A call back to the previous article regarding Gene Lebell and Bruce Lee. It is a shame that Mixed Martial Arts (MMA) had not happened decades earlier. So many RPGs could have been fixed in regards to the martial art clichés. This is one of the interesting things about Street Fighter 2, for all the made up and fantasy aspects, the game has a diverse range of fighting techniques shown; granted no ground game, but at least grappling is a core part. I think this has helped SFRPG stand out against other RPGs, for example Palladium’s Ninjas and Superspies. The Contenders expansion added many styles and maneuvers, of particular note is groundfighting, but there are other gems like Chi Push.
The SFRPG rulebooks were full colour, which was very unusual for that time. Although the books had a distinctive White Wolf design with the flavour text and story snippets, the layout of the SFRPG books were more exciting/dynamic looking than their other games. The artwork was mixed, whilst some pieces were great, others were less so.
Character creation was quite straightforward, particularly for players familiar with other White Wolf games. Choosing a character’s special moves list was an interesting and fun part of the process, since it would be a major part of the character’s abilities and development. Interestingly the game encouraged players to declare the names for their moves, just like Hadoken in the computer game. Whilst not everybody chose to do this, nobody complained about it being silly, I put this down to the fact that SF 2 had taught players that this was a somewhat normal the thing to do.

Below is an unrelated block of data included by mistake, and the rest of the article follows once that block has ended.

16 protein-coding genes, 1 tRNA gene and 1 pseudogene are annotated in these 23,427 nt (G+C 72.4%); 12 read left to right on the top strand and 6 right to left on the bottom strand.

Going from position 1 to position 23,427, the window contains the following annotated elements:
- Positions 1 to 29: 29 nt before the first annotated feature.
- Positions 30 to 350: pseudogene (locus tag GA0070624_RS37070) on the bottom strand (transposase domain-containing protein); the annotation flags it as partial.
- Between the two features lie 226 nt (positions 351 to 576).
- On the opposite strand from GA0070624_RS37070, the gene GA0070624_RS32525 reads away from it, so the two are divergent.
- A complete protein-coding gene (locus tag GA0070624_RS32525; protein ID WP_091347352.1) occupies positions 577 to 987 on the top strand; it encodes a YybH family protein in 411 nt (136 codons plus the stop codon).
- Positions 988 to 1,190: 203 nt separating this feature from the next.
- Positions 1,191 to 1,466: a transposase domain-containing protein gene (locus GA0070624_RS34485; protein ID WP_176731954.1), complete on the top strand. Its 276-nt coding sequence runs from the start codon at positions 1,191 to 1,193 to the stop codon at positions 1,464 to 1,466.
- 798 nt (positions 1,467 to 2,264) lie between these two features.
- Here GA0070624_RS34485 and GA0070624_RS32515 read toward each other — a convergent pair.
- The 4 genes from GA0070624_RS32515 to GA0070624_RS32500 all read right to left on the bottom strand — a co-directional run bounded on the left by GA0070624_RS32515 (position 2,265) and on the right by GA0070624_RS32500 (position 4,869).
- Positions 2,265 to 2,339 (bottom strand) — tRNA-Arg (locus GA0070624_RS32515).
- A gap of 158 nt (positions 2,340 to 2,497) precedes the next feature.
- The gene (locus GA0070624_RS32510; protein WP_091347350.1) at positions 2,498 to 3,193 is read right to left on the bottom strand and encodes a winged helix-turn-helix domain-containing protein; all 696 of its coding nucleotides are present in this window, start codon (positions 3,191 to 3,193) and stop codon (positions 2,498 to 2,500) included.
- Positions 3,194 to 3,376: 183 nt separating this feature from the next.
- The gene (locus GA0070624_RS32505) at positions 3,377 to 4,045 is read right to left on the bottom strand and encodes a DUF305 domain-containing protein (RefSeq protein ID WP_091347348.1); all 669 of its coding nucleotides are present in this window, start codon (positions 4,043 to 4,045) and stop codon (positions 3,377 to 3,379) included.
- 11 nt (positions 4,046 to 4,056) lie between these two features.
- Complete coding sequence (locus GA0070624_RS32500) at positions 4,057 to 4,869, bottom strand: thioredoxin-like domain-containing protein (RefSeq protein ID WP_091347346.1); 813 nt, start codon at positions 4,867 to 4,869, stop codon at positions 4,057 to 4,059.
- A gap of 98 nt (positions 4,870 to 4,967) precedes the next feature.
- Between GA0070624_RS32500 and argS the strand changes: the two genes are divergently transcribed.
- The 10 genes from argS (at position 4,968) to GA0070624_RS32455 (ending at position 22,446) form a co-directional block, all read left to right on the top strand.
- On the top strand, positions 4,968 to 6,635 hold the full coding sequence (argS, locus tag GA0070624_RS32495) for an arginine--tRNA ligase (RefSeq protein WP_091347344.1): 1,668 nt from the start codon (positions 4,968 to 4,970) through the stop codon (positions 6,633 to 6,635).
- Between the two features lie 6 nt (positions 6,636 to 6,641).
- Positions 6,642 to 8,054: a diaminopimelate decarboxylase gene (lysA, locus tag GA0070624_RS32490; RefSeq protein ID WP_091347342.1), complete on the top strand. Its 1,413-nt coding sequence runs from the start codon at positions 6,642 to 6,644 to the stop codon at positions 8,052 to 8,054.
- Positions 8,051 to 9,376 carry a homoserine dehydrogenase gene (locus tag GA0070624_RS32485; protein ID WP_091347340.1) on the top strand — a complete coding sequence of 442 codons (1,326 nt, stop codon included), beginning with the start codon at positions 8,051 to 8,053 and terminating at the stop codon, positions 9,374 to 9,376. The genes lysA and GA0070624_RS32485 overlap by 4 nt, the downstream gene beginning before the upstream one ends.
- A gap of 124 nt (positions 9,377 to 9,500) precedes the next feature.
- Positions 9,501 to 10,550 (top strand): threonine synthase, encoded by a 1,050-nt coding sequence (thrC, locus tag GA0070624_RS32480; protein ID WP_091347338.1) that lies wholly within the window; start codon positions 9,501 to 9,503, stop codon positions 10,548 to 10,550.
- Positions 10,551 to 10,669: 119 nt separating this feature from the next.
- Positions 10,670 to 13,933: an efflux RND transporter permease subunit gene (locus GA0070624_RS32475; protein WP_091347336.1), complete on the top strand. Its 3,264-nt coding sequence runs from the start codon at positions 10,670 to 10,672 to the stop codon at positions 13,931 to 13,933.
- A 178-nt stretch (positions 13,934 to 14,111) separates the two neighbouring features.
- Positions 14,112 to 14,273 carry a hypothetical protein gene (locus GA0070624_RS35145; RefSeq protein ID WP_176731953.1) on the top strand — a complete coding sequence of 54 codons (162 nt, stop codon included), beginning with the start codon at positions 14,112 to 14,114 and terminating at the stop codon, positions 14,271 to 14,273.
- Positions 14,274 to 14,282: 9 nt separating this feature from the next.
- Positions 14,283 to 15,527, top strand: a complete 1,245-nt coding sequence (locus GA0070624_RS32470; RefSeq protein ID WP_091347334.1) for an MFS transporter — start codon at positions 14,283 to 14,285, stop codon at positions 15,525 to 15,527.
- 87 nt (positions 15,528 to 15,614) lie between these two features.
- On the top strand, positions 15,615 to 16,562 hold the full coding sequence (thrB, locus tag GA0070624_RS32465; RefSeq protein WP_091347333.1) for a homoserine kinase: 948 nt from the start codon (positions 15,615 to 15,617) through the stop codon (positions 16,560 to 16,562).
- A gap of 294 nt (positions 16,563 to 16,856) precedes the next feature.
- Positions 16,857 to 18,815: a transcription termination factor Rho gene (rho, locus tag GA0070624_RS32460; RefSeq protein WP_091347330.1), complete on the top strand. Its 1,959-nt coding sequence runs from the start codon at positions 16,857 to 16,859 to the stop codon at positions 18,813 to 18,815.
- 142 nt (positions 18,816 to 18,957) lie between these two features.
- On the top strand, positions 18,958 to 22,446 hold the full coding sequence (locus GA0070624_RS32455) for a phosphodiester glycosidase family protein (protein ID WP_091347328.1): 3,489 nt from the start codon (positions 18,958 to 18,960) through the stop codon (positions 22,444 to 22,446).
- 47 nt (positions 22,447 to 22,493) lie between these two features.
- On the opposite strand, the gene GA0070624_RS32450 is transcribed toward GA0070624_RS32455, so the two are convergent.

Even after writing several of the negative points about the tabletop RPG, I still think that overall the core SFRPG was brilliant, providing players with a great toolset to explore the intriguing world of SF2. Along with the animated movie it is nice to know that some game tie-ins aren’t complete garbage. Whilst there have been other good martial art role-playing games, my players and I still fondly recall many great Street Fighter gaming sessions and rate it as our favourite of the genre. Every few years we play it again, playing with new ideas and house rules.
The Street Fighter series has millions of fans, but a few of us crave more than just the fights. We are also nostalgic about the espionage of the World Warrior circuit, rising up in rank, to more epic stories of training under Ryu, discovering new/lost techniques, and I suspect in a few cases usurping Bison to take over Shadoloo! I’d love a great computer RPG set in the SF world, whilst I doubt that will happen, maybe one day soon.
From Way of the Exploding Fist to Street Fighter RPG 3 part series